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CMS Publishes Long-Awaited Final Rule Requiring Drug Pricing Transparency

On May 10, 2019, the Centers for Medicare & Medicaid Services (CMS) published its final rule, 42 CFR 403, requiring drug manufacturers to disclose the price of prescription drugs in direct to consumer (DTC) advertisements. Publication of the final rule was preceded by a lively comment period that commenced on October 18, 2018. The rule is “intended to improve the efficient administration of the Medicare and Medicaid programs by ensuring that beneficiaries are provided with relevant information about the costs of prescription drugs and biological products so they can make informed decisions that minimize” costs and expenditures.[1]

The final rule generally requires television DTC advertisements for prescription drugs and biological products to include the list price of the product.[2] Advertisements must contain a statement indicating the list price for a typical 30-day regimen or a typical course of treatment as determined on the first day of the quarter during which the advertisement is being aired (list price disclosure). The final rule also requires advertisements to contain the following verbiage, “[t]he list price for a 30-day supply/typical course of treatment of [name of product] is $x. If you have health insurance that covers drugs, your cost may be different.”[3] The statement must be presented against a contrasting background for a sufficient duration and must be written in a style and font that allow the information to be easily read.

The final rule’s requirements apply to any television advertisement for prescription drugs or biological products distributed in the United States for which payment is available, directly or indirectly, under Medicare or Medicaid, except for products that have a list price of less than $35 for a 30-day supply or a typical course of treatment.[4] However, when the price of a product varies based on indication, the list price stated in the advertisement should represent the typical course of treatment associated with the primary indication addressed in the advertisement.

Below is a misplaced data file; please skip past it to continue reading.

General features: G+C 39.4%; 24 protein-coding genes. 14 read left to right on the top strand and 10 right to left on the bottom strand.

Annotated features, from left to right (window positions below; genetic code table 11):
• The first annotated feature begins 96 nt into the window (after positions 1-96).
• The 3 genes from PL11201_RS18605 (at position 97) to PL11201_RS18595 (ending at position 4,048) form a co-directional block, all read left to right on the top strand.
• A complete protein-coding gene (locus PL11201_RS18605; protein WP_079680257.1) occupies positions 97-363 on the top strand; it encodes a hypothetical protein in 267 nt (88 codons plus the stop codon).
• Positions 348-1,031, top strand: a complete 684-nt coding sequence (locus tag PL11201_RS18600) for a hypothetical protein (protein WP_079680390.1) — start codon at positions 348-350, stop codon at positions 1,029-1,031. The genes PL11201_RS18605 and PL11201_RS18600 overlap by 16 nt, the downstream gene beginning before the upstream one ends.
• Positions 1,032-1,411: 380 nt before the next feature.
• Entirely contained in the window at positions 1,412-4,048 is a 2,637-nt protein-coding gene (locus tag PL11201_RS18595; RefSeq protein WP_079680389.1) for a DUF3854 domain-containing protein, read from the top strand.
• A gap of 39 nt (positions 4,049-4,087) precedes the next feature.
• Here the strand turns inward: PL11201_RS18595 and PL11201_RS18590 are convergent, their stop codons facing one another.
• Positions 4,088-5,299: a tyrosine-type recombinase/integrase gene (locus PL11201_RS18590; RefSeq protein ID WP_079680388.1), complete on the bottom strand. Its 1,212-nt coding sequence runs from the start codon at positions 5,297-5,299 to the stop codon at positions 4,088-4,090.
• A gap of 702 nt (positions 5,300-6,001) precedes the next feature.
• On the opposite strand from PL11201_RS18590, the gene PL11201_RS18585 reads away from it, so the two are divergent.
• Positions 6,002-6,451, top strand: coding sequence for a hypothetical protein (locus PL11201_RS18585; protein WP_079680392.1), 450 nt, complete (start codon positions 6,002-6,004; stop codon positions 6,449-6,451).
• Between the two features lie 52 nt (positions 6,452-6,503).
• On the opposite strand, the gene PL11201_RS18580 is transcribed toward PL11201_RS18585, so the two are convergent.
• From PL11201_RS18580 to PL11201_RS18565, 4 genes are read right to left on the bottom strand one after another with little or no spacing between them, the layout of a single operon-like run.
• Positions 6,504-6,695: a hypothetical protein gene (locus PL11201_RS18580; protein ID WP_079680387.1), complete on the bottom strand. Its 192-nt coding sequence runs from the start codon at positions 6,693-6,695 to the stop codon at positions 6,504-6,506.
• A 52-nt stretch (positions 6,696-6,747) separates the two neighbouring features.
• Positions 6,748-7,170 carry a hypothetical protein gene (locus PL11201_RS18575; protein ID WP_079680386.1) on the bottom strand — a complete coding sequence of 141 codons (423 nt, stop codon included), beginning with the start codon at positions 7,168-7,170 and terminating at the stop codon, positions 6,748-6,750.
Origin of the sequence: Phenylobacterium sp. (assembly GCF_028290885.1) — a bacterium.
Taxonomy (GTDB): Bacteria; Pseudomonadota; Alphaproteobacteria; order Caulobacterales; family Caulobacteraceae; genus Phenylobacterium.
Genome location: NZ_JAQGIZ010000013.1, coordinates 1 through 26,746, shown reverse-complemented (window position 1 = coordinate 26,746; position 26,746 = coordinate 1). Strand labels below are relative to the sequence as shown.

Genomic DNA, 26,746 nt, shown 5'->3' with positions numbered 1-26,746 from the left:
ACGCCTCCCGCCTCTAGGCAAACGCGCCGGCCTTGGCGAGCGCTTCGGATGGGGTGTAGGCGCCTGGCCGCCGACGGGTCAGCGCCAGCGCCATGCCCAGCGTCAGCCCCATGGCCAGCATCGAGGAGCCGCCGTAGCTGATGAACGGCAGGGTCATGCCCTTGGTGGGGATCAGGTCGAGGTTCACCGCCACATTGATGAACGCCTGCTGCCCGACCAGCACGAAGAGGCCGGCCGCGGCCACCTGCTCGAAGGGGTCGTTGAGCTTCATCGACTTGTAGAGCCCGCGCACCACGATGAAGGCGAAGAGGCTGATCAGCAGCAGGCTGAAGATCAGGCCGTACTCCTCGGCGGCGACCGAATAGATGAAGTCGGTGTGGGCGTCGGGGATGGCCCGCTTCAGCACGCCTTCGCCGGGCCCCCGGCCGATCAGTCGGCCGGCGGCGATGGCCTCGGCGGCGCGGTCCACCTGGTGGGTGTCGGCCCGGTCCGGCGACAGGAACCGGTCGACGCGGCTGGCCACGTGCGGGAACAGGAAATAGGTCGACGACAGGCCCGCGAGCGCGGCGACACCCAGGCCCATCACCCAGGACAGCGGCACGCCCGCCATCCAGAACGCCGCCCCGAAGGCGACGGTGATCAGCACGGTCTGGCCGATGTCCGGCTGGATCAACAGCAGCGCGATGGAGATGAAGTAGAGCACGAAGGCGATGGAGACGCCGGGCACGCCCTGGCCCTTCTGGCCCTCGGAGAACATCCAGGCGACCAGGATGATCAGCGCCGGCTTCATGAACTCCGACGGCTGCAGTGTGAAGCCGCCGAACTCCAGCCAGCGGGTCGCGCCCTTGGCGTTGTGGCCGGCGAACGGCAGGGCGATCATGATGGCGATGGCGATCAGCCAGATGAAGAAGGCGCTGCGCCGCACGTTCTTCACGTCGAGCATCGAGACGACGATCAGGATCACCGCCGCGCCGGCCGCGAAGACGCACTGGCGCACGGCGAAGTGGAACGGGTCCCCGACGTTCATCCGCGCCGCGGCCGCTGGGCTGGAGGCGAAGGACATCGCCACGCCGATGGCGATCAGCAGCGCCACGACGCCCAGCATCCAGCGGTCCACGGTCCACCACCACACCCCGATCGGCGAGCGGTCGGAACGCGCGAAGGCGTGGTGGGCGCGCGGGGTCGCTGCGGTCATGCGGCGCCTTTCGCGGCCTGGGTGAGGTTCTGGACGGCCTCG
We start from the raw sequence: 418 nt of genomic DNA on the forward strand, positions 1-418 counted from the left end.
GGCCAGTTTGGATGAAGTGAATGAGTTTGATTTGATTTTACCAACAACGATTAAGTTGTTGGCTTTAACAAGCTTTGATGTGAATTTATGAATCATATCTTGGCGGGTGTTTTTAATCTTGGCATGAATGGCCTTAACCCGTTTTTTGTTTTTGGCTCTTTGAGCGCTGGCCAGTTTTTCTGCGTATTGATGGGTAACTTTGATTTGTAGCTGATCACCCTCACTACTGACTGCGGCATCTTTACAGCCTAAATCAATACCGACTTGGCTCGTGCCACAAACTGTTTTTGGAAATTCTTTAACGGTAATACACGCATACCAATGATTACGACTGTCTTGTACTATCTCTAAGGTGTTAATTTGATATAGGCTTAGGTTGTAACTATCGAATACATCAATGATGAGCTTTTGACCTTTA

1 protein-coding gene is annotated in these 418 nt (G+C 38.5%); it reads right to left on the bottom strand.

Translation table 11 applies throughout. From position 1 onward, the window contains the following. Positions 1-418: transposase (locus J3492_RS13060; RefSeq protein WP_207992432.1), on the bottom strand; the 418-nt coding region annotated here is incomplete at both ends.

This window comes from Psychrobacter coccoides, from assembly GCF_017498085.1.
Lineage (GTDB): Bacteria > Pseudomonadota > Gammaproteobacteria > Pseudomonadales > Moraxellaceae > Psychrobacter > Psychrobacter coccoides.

Finally, the Secretary of Health and Human Services will maintain a public list of prescription drugs and biological products that have been advertised in violation of these requirements.[5] However, CMS anticipates the primary enforcement mechanism will be the threat of private actions under the Lanham Act § 43(a)[6] for unfair competition in the form of false or misleading advertising.

It is anticipated stakeholders will raise First Amendment challenges in response to this final rule as well as other challenges related to the CMS’s statutory authority. The rule will go into effect on July 9, 2019.


[2] Id.

[3] 42 CFR 403.1202.

[4] Id. at 403.1200.

[5] Id. at 1204.

[6] 15 U.S. C. 1125(a).

© 2020 Dinsmore & Shohl LLP. All rights reserved.National Law Review, Volume IX, Number 155


About this Author

Melissa Fann, Dinsmore Law Firm, Pittsburgh, Corporate and Health Law Attorney

Melissa focuses her practice on health care law, corporate law, regulatory and compliance issues and food and drug law. She received her J.D. from the University of Pittsburgh School of Law and her M.P.H. from the University of Pittsburgh Graduate School of Public Health in Health Policy and Management.

Prior to studying law she was a clinical research coordinator in women’s health and HIV/AIDS prevention. She managed clinical research protocols, conducted quality control and monitoring of domestic and international projects. She has been...

Brian Murray, healthcare lawyer, Dinsmore

Bryan focuses his practice on health care law and provides legal counsel to health care industry clients on a range of issues, such as specialty and mail-order pharmacy operations, provider networks and reimbursement, regulatory compliance, contract review and preparation and 340B programming. He has experience analyzing pharmaceutical trade issues affected by state and federal regulatory frameworks, including pharmacy practice acts, the anti-Kickback Statute, the Drug Supply Chain Security Act, the Stark Law and the Health Insurance Probability and Accountability Act. Bryan also develops and implements compliance plans tailored to detect and address instances of non-compliance in areas, including health information privacy, pharmacy dispensing, and fraud, waste and abuse.

(412) 339-5603